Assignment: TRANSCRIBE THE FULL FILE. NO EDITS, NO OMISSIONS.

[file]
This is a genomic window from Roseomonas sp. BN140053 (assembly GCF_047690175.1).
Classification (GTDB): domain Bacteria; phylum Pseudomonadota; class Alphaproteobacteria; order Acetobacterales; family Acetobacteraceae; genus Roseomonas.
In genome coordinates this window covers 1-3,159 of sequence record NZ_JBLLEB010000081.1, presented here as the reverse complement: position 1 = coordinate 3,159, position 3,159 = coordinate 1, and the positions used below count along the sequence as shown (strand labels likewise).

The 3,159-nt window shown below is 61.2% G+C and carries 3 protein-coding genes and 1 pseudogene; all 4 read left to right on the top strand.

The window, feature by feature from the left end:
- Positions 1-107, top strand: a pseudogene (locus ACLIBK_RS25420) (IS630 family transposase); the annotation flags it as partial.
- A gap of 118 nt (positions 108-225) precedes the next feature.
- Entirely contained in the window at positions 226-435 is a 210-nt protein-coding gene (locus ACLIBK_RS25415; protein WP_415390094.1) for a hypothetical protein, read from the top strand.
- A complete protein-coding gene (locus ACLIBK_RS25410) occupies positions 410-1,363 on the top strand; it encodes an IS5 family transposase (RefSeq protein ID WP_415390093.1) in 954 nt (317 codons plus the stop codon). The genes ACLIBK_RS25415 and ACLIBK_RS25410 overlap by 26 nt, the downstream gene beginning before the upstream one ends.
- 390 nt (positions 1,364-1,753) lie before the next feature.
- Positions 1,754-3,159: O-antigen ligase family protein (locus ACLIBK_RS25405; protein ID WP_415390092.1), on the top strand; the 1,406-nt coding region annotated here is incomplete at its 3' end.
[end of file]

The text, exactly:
This is a genomic window from Roseomonas sp. BN140053 (assembly GCF_047690175.1).
Classification (GTDB): domain Bacteria; phylum Pseudomonadota; class Alphaproteobacteria; order Acetobacterales; family Acetobacteraceae; genus Roseomonas.
In genome coordinates this window covers 1-3,159 of sequence record NZ_JBLLEB010000081.1, presented here as the reverse complement: position 1 = coordinate 3,159, position 3,159 = coordinate 1, and the positions used below count along the sequence as shown (strand labels likewise).

The 3,159-nt window shown below is 61.2% G+C and carries 3 protein-coding genes and 1 pseudogene; all 4 read left to right on the top strand.

The window, feature by feature from the left end:
- Positions 1-107, top strand: a pseudogene (locus ACLIBK_RS25420) (IS630 family transposase); the annotation flags it as partial.
- A gap of 118 nt (positions 108-225) precedes the next feature.
- Entirely contained in the window at positions 226-435 is a 210-nt protein-coding gene (locus ACLIBK_RS25415; protein WP_415390094.1) for a hypothetical protein, read from the top strand.
- A complete protein-coding gene (locus ACLIBK_RS25410) occupies positions 410-1,363 on the top strand; it encodes an IS5 family transposase (RefSeq protein ID WP_415390093.1) in 954 nt (317 codons plus the stop codon). The genes ACLIBK_RS25415 and ACLIBK_RS25410 overlap by 26 nt, the downstream gene beginning before the upstream one ends.
- 390 nt (positions 1,364-1,753) lie before the next feature.
- Positions 1,754-3,159: O-antigen ligase family protein (locus ACLIBK_RS25405; protein ID WP_415390092.1), on the top strand; the 1,406-nt coding region annotated here is incomplete at its 3' end.